The State Bank of Vietnam
(SBV), the country’s central bank, should further loosen the monetary policy to cool down interest rates which have been on the rise since the end of 2015, experts have said.
Upward Pressures on Interest Rates
Local banks have lifted deposit interest rates across key tenors by dozens of basis points since the start of this year. The SBV caps rates on less-than-six-month deposits at 5.5% per year while rates of other terms are floated.
Bank for Foreign Trade of Vietnam (Viecombank) has hiked its top rate offered for 24 to 60 months to 6.5% per year from 6.2% previously.
Bank for Investment and Development of Vietnam (BIDV
), the second-largest banks in the country by assets, has elevated its ceiling rate for long-term deposits by 0.4 percentage points to 7.2% per year.
Deposit rates have increased 0.2-0.5 percentage point from those recorded before the Lunar New Year holiday, which fell in early February, suggesting higher demand for capital.
Securities Co. (VCBS) and British bank HSBC have predicted that rates could rise by 50 basis points this year from 2015.
Rates may continue to climb, possibly by one to two percentage points this year from the average in 2015. “Thus it is obvious that enterprises cannot expand operations normally as they did last year,” Le Duc Thuy, former SBV governor, said at a seminar in Hanoi last week.
Higher Inflation Expectations, Circular 36 Revision Drive Rates up
In its latest report, VCBS says that increases in interest rates are reasonable since inflation is latent and is expected to surpass last year’s record low. In addition, devaluation pressure on the Vietnamese dong is not over yet.
The brokerage house adds that lending outpaced mobilization in 2015, leading to higher loan-to-deposit (LDR) ratio at some banks. Moreover, the banking regulator is mulling tightening the use of short-term capital for medium- and long-term loans.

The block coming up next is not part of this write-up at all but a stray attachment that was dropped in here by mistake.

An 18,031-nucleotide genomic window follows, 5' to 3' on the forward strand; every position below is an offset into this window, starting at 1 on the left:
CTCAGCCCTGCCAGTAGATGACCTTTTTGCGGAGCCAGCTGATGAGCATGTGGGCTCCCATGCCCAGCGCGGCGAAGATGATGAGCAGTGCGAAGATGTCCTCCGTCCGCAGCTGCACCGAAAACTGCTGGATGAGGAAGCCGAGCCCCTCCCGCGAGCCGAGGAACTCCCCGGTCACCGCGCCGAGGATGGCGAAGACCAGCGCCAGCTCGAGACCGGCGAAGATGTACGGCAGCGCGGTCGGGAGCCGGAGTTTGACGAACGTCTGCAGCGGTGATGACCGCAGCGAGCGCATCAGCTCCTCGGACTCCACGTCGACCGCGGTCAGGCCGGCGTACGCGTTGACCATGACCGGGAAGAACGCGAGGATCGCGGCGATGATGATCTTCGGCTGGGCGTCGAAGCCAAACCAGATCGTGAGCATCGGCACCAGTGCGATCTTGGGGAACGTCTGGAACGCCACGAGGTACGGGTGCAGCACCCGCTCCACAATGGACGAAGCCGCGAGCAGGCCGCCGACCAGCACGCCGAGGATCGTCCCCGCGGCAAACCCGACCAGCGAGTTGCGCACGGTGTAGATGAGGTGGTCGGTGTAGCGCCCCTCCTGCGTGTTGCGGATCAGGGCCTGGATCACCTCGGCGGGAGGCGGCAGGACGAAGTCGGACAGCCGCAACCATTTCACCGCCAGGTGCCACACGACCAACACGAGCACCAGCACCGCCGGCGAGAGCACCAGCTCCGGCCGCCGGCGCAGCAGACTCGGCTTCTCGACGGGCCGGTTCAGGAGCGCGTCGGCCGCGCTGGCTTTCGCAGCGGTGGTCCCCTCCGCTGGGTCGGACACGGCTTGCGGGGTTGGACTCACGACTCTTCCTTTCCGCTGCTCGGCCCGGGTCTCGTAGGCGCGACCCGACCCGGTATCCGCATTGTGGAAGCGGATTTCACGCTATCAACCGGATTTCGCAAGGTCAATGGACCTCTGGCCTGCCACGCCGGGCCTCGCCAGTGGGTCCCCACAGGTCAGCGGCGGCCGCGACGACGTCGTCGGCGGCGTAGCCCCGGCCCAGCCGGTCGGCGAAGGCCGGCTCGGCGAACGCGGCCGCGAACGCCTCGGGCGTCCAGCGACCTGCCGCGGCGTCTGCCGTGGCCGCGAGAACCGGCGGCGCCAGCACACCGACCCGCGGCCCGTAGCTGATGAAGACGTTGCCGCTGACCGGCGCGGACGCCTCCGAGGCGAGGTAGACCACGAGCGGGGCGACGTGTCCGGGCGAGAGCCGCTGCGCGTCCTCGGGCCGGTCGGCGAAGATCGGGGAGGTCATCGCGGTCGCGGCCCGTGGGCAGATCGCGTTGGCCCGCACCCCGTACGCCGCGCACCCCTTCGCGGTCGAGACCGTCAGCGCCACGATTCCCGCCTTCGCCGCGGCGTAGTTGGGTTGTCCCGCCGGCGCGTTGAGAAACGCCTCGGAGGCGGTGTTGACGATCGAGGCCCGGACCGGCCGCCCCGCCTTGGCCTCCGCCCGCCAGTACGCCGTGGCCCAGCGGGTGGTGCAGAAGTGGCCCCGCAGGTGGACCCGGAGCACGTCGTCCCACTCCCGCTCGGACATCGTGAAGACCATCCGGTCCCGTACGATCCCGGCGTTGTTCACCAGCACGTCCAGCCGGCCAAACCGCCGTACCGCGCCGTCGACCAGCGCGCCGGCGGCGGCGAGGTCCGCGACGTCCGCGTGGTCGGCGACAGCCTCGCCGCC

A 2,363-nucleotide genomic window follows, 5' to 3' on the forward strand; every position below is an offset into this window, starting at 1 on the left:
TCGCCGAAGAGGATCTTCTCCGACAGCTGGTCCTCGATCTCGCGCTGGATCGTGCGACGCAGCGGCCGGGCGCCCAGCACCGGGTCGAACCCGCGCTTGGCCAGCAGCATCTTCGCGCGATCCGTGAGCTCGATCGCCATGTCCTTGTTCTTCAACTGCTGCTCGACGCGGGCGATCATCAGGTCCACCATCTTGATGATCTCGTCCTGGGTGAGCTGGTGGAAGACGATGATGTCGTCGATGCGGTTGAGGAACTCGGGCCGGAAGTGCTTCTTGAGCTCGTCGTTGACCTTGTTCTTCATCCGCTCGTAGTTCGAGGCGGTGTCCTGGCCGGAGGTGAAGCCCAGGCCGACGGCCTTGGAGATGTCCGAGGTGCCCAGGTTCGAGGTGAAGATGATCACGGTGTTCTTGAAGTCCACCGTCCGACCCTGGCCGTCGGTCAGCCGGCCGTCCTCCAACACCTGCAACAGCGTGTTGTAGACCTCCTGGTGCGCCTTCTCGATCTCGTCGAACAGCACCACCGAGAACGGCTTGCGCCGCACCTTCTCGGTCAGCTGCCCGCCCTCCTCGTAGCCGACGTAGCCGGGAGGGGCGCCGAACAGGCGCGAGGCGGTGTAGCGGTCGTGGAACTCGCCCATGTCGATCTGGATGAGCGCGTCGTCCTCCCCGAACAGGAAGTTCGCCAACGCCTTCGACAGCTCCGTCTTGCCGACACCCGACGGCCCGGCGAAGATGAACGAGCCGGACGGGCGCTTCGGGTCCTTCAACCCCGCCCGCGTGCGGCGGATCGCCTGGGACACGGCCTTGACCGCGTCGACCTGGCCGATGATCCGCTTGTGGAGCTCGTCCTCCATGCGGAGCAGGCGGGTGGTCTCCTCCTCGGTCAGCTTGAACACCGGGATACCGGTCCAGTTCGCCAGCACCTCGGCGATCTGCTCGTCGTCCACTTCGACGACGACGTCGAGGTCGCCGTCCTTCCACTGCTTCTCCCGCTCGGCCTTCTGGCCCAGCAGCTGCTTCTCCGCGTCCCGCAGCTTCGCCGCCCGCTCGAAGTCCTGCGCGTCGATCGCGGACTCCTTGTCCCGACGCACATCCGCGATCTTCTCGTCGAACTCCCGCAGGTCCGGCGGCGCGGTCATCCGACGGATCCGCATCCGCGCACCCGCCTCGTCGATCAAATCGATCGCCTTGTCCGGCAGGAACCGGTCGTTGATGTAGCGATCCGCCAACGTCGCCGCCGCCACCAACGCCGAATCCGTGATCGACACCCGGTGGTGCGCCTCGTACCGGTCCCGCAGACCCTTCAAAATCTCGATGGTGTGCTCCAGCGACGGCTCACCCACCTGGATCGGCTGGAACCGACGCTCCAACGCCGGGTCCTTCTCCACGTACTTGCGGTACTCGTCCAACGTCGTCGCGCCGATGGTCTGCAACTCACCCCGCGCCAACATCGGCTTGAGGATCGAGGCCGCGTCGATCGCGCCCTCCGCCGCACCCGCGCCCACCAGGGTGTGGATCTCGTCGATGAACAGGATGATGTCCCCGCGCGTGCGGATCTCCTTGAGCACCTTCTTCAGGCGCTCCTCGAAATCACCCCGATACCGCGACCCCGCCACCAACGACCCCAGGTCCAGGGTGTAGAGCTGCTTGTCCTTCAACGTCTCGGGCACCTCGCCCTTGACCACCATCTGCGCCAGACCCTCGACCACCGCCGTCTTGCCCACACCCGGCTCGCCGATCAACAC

Nguyen Hoang Minh, deputy director of the SBV-Ho Chi Minh City branch, ascribed stronger credit needs to piling pressures on interest rates. The credit growth target of the whole banking system is set at 18%-20% this year, higher than expansions of between 10% and 15% over the past few years, prompting banks to boost mobilization, he explained.
The SBV is revising Circular 36, effective in February 2015, by cutting the percentage of short-term capital used for medium- and long-term lending to 40% from 60% presently.
“The revision may force banks to prepare more medium- and long-term capital to meet the 40% requirement while continuing to provide medium- and long-term funding,” Mr. Minh added.
Meanwhile, a number of banks are facing liquidity troubles. They have to constantly attract new deposits to pay off due ones while they cannot recover accrued interests.
G-bonds among Push-up Factors
Experts have also identified government bonds (G-bonds) as the main determinant that pushed rates up.
The market’s interest rate curve depends on yields of G-bonds, said Le Xuan Nghia, director of the Business Development Institute, adding rising G-bond yields have prevented interest rates from going down.
Ph.D Le Xuan Nghia, director of the Business Development Institute. (Photo: Internet)
Commercial banks have rushed to buy G-bonds, which have high yields and a zero risk coefficient. Currently, banks hold over 80% of total outstanding G-bonds.
Echoing with Mr. Nghia, Bui Quoc Dung, director of the SBV’s Monetary Policy Department, also named G-bonds as one of the major factors that exert pressure on interest rates.
The yield of five-year G-bonds climbed to nearly 7% per year toward last year’s end from 5.5% earlier. A high issuance volume this year will weigh heavily on medium- and long-term interest rates, Mr. Dung noted.
Monetary Easing Suggested
If rates continue the upward trend, all efforts to spur the economy and reform the banking system will fail, Mr. Nghia was quoted by the Dau Tu (Investment) newspaper as warning.
To reduce interest rates, he recommended the SBV loosen its monetary policy by reducing the required reserve ratio and limiting the issue of SBV bills. The banking regulator should also be more active in the interbank market.
In addition, the government should adopt strict measures to reduce the budget deficit, which in turn will help reduce the issuance of G-bonds.
The Vietnamese central bank is considering allowing joint venture and wholly foreign-owned banks in the country to use up to 35% of their short-term funding to buy G-bonds, a considerable rise from the current 15%.